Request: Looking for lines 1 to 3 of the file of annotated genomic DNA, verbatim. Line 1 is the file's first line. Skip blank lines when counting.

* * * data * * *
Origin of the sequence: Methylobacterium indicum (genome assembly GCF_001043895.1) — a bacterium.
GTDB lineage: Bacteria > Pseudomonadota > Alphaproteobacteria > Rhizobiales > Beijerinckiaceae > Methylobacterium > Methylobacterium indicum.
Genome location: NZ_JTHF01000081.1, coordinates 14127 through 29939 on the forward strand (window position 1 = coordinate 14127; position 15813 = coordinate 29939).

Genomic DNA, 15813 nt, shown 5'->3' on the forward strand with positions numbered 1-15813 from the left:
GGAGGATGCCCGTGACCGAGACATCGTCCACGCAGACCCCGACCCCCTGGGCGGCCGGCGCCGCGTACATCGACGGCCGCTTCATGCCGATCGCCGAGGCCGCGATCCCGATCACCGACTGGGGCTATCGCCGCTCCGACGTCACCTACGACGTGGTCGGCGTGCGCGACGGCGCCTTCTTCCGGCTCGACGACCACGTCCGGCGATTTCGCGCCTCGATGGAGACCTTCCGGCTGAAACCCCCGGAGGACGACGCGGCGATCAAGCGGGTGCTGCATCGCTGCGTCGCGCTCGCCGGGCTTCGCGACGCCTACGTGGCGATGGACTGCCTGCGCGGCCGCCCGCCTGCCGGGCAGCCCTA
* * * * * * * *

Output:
Origin of the sequence: Methylobacterium indicum (genome assembly GCF_001043895.1) — a bacterium.
GTDB lineage: Bacteria > Pseudomonadota > Alphaproteobacteria > Rhizobiales > Beijerinckiaceae > Methylobacterium > Methylobacterium indicum.
Genome location: NZ_JTHF01000081.1, coordinates 14127 through 29939 on the forward strand (window position 1 = coordinate 14127; position 15813 = coordinate 29939).